The Fibonacci Sequence
(It's not just a fancy Italian name)
What is the Fibonacci sequence?
The Fibonacci sequence is the series of numbers who are the sum of the two numbers that proceed it. The first few terms in the sequence are 0, 1, 1 ,2, 3, 5, 8, 13, 21, 34 and so on. As you can see, 0+1=1, 1+1=2, 1+2=3, 2+3=5, 3+5=8... The numbers continue on infinitely. The series can be represented as a rule in terms of xn = xn-1 + xn-2.
Who was Fibonacci?
Fibonacci was a man known in his time as Leonardo of Pisa. He was a merchant who developed a love for numbers at a young age. The first appearance of the Fibonacci sequence was in his Liber abaci. He discovered the ratio while studying rabbits and the pattern at which they reproduced.
What is the Golden Ratio and Spiral?
"A Fibonacci spiral is a series of connected quarter-circles drawn inside an array of squares with Fibonacci numbers for dimensions. The squares fit perfectly together because of the nature of the sequence, where the next number is equal to the sum of the two before it. Any two successive Fibonacci numbers have a ratio very close to the Golden Ratio, which is roughly 1.618034. The larger the pair of Fibonacci numbers, the closer the approximation. The spiral and resulting rectangle are known as the Golden Rectangle" (livescience.com).
How to make a Golden Rectangle and Golden Spiral
Where can it be found in our world?
The Fibonacci sequence, Golden Ratio, Golden Rectangle and Fibonacci Spiral are represented in nature all around us, from the way flowers grow, to the painting "The Last Supper," to spiral galaxies.
The Fibonacci Sequence, The Golden Rectangle and Architecture
How does second difference apply to the Fibonacci series?
When second difference is applied, and in this case it goes al the way down to seventh difference, an interesting pattern is revealed. The top line of numbers is the first 15 terms of the sequence, and the row below shows the difference between each paris of terms. The seventh difference of the first 15 numbers in the series has ended as a backwards Fibonacci sequence with alternating negative numbers.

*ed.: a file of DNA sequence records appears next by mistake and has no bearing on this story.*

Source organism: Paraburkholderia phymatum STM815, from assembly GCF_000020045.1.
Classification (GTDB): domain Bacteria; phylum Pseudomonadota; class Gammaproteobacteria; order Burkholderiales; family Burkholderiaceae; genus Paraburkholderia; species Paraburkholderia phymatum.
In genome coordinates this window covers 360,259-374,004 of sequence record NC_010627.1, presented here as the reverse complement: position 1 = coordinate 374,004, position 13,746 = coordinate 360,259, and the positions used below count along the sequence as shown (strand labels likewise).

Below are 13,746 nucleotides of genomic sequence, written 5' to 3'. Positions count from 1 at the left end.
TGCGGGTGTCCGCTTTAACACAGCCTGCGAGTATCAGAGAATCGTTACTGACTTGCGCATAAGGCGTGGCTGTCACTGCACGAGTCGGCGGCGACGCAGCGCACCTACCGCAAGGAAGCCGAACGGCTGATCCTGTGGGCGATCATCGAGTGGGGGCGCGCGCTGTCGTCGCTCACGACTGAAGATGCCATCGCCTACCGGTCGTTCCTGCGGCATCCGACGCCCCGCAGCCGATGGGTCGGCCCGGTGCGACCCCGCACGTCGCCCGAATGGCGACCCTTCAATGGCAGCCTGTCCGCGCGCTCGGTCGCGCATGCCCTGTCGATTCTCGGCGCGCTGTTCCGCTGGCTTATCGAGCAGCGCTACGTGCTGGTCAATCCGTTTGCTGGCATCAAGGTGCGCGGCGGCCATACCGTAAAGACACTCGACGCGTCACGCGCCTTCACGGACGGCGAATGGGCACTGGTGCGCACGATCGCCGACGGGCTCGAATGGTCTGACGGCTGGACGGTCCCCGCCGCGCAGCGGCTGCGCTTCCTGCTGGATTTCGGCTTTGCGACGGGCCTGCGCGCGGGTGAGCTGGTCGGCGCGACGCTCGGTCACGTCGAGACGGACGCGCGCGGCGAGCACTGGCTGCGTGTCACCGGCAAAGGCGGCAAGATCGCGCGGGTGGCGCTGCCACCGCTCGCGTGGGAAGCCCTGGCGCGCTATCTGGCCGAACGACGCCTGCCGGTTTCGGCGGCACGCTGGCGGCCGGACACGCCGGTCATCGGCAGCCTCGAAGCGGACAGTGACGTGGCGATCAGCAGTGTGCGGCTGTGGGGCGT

How is Pascal's triangle related to the Fibonacci sequence?
If a pattern is created by highlighting numbers by going up and over, as shown in the picture below, the sum of highlighted numbers is the fibonacci sequence.
What's so special about Pascal's triangle?
Pascal's triangle has many hidden patterns. The sums of its rows follow the pattern of doubling such that each row is 2 to the x power, with row one being 0. The triangle also relates to polynomials, where (x+1) raised to each successive power and foiled has coefficients of the numbers of each row of the triangle. Another hidden gem in Pascal's triangle is the relation of the numbers in each row to the powers of 11. For example, 11 raised to the 3rd power is 1331, which are the terms in the 4 row of the triangle. Pascal's triangle also involves probability and combinations (watch the video below for more).
Binomial Distribution Part 2 Probability and Pascal